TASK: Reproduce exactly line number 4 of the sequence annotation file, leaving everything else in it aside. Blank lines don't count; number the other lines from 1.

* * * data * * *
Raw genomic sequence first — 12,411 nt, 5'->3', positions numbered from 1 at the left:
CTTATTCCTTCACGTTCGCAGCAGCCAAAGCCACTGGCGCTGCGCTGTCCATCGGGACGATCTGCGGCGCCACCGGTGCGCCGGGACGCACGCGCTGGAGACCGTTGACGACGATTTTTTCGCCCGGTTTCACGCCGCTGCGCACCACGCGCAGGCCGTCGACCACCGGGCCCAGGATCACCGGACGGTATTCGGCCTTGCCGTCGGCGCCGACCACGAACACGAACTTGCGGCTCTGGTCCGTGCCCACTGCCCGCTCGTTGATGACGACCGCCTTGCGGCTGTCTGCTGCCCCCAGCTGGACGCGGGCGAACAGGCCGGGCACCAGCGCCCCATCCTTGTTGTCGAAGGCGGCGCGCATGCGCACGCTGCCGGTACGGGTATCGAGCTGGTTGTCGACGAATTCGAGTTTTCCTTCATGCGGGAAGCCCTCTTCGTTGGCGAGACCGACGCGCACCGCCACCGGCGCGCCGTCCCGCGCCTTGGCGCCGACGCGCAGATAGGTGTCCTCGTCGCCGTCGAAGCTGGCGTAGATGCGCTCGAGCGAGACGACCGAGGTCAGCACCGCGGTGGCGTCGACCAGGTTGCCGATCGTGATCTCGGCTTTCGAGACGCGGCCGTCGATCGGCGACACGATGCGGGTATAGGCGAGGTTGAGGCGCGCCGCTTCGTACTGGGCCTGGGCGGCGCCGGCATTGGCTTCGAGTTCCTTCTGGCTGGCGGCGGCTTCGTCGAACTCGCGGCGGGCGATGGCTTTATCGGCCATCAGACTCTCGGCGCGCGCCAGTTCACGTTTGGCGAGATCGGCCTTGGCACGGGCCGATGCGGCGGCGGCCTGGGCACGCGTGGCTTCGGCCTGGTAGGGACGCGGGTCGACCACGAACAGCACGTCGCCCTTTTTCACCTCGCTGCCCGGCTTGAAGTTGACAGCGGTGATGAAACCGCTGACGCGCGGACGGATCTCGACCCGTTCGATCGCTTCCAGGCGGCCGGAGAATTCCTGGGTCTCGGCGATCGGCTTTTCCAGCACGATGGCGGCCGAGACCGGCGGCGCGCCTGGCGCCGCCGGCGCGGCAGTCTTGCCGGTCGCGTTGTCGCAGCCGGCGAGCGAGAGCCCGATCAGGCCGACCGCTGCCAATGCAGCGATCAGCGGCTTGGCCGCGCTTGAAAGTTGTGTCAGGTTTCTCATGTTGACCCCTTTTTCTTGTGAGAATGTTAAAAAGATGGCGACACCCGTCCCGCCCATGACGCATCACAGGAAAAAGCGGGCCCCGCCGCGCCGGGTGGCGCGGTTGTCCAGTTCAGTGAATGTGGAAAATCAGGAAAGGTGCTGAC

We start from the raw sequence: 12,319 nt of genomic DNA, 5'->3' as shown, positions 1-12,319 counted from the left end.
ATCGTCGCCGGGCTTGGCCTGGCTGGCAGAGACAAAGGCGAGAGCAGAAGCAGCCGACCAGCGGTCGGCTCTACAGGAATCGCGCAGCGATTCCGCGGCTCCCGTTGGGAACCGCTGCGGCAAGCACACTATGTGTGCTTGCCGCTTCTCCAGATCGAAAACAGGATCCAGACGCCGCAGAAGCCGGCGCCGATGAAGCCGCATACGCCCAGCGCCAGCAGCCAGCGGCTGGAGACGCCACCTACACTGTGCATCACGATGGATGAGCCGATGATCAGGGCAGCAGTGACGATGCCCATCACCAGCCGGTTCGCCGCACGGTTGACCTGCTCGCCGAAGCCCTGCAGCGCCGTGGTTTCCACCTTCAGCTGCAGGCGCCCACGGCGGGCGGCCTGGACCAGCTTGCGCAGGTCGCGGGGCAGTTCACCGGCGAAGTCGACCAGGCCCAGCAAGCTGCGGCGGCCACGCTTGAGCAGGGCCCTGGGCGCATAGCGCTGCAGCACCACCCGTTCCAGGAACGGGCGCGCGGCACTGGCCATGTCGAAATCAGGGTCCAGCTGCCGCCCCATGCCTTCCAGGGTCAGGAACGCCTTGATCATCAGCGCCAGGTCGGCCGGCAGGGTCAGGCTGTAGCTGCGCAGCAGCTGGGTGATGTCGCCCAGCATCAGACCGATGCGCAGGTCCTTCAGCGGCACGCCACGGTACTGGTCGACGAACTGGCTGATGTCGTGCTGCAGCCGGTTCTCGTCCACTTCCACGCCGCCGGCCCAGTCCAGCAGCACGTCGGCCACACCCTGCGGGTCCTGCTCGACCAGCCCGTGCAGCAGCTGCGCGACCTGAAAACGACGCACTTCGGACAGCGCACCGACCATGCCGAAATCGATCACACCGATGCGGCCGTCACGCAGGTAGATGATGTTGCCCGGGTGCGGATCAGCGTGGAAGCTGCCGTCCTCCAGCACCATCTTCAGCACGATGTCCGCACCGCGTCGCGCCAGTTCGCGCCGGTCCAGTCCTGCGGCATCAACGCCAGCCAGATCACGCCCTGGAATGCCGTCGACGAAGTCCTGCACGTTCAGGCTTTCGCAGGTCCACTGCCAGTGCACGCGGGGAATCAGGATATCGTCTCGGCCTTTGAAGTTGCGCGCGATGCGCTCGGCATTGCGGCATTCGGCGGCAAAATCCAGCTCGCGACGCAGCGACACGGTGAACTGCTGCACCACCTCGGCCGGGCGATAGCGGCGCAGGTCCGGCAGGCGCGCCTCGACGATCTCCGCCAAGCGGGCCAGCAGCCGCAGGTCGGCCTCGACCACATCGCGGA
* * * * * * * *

ATCGTCGCCGGGCTTGGCCTGGCTGGCAGAGACAAAGGCGAGAGCAGAAGCAGCCGACCAGCGGTCGGCTCTACAGGAATCGCGCAGCGATTCCGCGGCTCCCGTTGGGAACCGCTGCGGCAAGCACACTATGTGTGCTTGCCGCTTCTCCAGATCGAAAACAGGATCCAGACGCCGCAGAAGCCGGCGCCGATGAAGCCGCATACGCCCAGCGCCAGCAGCCAGCGGCTGGAGACGCCACCTACACTGTGCATCACGATGGATGAGCCGATGATCAGGGCAGCAGTGACGATGCCCATCACCAGCCGGTTCGCCGCACGGTTGACCTGCTCGCCGAAGCCCTGCAGCGCCGTGGTTTCCACCTTCAGCTGCAGGCGCCCACGGCGGGCGGCCTGGACCAGCTTGCGCAGGTCGCGGGGCAGTTCACCGGCGAAGTCGACCAGGCCCAGCAAGCTGCGGCGGCCACGCTTGAGCAGGGCCCTGGGCGCATAGCGCTGCAGCACCACCCGTTCCAGGAACGGGCGCGCGGCACTGGCCATGTCGAAATCAGGGTCCAGCTGCCGCCCCATGCCTTCCAGGGTCAGGAACGCCTTGATCATCAGCGCCAGGTCGGCCGGCAGGGTCAGGCTGTAGCTGCGCAGCAGCTGGGTGATGTCGCCCAGCATCAGACCGATGCGCAGGTCCTTCAGCGGCACGCCACGGTACTGGTCGACGAACTGGCTGATGTCGTGCTGCAGCCGGTTCTCGTCCACTTCCACGCCGCCGGCCCAGTCCAGCAGCACGTCGGCCACACCCTGCGGGTCCTGCTCGACCAGCCCGTGCAGCAGCTGCGCGACCTGAAAACGACGCACTTCGGACAGCGCACCGACCATGCCGAAATCGATCACACCGATGCGGCCGTCACGCAGGTAGATGATGTTGCCCGGGTGCGGATCAGCGTGGAAGCTGCCGTCCTCCAGCACCATCTTCAGCACGATGTCCGCACCGCGTCGCGCCAGTTCGCGCCGGTCCAGTCCTGCGGCATCAACGCCAGCCAGATCACGCCCTGGAATGCCGTCGACGAAGTCCTGCACGTTCAGGCTTTCGCAGGTCCACTGCCAGTGCACGCGGGGAATCAGGATATCGTCTCGGCCTTTGAAGTTGCGCGCGATGCGCTCGGCATTGCGGCATTCGGCGGCAAAATCCAGCTCGCGACGCAGCGACACGGTGAACTGCTGCACCACCTCGGCCGGGCGATAGCGGCGCAGGTCCGGCAGGCGCGCCTCGACGATCTCCGCCAAGCGGGCCAGCAGCCGCAGGTCGGCCTCGACCACATCGCGGA